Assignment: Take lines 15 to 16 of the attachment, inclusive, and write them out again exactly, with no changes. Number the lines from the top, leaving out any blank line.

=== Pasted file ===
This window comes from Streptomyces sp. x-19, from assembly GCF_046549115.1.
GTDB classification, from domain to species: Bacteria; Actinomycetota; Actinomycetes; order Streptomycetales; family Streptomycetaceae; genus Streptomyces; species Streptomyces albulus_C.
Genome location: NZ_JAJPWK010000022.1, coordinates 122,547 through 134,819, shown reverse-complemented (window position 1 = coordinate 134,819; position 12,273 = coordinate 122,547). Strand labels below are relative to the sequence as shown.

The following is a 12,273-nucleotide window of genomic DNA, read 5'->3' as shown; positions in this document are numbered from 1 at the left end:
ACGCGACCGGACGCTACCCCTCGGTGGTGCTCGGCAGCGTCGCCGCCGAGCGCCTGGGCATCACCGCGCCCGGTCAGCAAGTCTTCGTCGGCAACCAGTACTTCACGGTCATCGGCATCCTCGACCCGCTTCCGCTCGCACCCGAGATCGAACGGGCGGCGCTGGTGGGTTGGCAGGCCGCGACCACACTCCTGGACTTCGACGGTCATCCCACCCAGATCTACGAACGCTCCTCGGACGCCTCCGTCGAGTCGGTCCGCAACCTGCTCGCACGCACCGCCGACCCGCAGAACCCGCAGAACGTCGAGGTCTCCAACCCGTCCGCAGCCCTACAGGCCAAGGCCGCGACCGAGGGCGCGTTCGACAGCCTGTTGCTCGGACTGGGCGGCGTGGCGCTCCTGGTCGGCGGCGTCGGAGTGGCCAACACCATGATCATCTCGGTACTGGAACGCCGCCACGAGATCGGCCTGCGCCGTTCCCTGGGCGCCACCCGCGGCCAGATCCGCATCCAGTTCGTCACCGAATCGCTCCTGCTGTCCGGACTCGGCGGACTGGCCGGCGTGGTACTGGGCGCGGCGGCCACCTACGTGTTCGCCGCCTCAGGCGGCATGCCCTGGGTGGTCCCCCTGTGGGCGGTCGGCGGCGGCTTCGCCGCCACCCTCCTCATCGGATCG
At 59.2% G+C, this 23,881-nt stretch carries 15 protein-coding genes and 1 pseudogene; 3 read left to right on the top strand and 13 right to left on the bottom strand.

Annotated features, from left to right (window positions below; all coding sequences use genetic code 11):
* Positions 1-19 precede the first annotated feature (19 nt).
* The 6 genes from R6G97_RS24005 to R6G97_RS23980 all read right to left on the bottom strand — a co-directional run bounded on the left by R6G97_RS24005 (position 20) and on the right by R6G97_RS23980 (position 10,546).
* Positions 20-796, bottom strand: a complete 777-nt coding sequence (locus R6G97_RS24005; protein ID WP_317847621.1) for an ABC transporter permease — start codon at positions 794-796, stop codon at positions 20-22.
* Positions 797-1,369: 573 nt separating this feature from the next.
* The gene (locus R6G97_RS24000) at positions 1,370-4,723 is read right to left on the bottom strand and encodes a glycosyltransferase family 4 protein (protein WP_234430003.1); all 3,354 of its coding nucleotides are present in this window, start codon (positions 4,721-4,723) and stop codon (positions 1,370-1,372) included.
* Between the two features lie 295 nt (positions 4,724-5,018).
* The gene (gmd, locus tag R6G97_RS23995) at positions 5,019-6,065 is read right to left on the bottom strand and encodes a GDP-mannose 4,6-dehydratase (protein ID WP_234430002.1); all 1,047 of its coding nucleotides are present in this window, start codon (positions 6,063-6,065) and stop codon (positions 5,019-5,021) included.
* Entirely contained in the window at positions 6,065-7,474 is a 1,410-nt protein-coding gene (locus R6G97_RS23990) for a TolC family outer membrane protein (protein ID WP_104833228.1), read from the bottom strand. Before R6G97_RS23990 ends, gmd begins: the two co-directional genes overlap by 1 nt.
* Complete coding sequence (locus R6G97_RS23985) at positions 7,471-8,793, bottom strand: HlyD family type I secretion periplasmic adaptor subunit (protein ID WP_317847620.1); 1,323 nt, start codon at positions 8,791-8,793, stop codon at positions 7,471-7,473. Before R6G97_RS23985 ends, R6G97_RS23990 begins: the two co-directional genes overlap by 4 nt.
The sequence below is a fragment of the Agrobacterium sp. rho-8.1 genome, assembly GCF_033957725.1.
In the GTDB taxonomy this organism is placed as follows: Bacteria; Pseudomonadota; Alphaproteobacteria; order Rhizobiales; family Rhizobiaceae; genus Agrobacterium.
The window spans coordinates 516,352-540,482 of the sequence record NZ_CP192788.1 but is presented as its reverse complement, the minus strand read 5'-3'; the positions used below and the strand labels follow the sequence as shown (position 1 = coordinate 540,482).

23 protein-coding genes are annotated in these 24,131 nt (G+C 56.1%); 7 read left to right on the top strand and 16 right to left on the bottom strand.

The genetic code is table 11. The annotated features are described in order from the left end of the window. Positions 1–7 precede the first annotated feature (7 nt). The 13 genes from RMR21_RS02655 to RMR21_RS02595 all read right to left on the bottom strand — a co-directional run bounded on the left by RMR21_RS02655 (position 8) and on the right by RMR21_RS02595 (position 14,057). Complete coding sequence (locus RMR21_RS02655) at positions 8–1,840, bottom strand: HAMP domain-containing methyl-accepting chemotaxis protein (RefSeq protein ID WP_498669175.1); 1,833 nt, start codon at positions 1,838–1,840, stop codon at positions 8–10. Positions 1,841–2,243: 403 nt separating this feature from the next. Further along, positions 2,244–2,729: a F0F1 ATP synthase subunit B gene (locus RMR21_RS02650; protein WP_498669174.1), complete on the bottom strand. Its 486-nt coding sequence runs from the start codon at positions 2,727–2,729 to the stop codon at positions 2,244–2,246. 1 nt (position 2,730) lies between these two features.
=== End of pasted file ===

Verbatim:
* Entirely contained in the window at positions 6,065-7,474 is a 1,410-nt protein-coding gene (locus R6G97_RS23990) for a TolC family outer membrane protein (protein ID WP_104833228.1), read from the bottom strand. Before R6G97_RS23990 ends, gmd begins: the two co-directional genes overlap by 1 nt.
* Complete coding sequence (locus R6G97_RS23985) at positions 7,471-8,793, bottom strand: HlyD family type I secretion periplasmic adaptor subunit (protein ID WP_317847620.1); 1,323 nt, start codon at positions 8,791-8,793, stop codon at positions 7,471-7,473. Before R6G97_RS23985 ends, R6G97_RS23990 begins: the two co-directional genes overlap by 4 nt.